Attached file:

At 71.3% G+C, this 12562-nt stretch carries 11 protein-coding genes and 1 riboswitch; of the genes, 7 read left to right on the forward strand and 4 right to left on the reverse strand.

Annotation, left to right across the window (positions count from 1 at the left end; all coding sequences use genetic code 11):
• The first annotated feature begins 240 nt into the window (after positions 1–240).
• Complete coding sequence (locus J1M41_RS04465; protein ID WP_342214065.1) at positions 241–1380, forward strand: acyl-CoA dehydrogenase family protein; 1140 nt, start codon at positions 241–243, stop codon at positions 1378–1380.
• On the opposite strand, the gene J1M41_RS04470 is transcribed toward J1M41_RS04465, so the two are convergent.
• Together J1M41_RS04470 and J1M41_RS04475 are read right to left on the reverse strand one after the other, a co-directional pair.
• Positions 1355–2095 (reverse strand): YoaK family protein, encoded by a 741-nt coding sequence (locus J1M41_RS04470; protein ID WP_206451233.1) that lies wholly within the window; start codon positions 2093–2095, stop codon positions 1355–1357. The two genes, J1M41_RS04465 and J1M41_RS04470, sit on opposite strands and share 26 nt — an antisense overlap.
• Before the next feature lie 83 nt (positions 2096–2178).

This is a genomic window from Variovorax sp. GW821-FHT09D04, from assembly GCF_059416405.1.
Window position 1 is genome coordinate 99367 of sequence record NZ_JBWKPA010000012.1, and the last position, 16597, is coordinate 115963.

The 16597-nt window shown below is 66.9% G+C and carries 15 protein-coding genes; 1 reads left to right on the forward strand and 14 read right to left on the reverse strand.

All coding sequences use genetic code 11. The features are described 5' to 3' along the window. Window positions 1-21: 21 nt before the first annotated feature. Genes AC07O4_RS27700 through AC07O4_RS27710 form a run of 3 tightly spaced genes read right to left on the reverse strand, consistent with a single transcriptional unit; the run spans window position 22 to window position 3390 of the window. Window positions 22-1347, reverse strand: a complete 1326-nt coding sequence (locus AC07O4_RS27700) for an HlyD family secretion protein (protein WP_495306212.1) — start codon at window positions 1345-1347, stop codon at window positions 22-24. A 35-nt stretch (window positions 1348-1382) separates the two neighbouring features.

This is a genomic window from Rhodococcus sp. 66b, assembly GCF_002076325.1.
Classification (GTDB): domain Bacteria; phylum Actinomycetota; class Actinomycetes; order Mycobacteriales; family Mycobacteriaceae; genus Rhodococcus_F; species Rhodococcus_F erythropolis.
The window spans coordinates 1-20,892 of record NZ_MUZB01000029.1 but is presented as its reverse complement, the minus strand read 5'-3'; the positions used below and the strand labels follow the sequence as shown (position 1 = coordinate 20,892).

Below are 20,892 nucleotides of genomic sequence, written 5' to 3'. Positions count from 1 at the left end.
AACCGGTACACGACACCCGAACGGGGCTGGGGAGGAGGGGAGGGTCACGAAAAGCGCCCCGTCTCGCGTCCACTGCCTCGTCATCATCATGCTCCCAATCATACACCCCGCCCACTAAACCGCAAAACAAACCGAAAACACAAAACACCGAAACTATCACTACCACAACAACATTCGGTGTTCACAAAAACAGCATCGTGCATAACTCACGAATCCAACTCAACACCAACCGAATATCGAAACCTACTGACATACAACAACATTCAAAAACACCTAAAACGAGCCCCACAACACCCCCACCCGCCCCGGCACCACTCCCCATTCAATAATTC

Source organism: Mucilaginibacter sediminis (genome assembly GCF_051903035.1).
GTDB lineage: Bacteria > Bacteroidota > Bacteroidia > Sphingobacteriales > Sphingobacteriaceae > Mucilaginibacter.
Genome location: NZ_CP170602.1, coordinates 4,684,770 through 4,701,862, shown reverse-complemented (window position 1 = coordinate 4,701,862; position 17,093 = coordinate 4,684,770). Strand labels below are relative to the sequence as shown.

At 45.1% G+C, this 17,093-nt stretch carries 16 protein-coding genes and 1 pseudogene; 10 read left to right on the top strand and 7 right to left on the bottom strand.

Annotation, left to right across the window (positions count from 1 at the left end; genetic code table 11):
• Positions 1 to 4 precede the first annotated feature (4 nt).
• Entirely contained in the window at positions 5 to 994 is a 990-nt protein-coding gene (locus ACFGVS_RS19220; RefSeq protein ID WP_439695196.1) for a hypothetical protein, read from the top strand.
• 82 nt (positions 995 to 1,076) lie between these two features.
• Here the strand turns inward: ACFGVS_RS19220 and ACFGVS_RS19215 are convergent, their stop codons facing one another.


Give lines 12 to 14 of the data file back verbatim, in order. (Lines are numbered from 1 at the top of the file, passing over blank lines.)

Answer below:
All coding sequences use genetic code 11. The features are described 5' to 3' along the window. Window positions 1-21: 21 nt before the first annotated feature. Genes AC07O4_RS27700 through AC07O4_RS27710 form a run of 3 tightly spaced genes read right to left on the reverse strand, consistent with a single transcriptional unit; the run spans window position 22 to window position 3390 of the window. Window positions 22-1347, reverse strand: a complete 1326-nt coding sequence (locus AC07O4_RS27700) for an HlyD family secretion protein (protein WP_495306212.1) — start codon at window positions 1345-1347, stop codon at window positions 22-24. A 35-nt stretch (window positions 1348-1382) separates the two neighbouring features.

This is a genomic window from Rhodococcus sp. 66b, assembly GCF_002076325.1.
Classification (GTDB): domain Bacteria; phylum Actinomycetota; class Actinomycetes; order Mycobacteriales; family Mycobacteriaceae; genus Rhodococcus_F; species Rhodococcus_F erythropolis.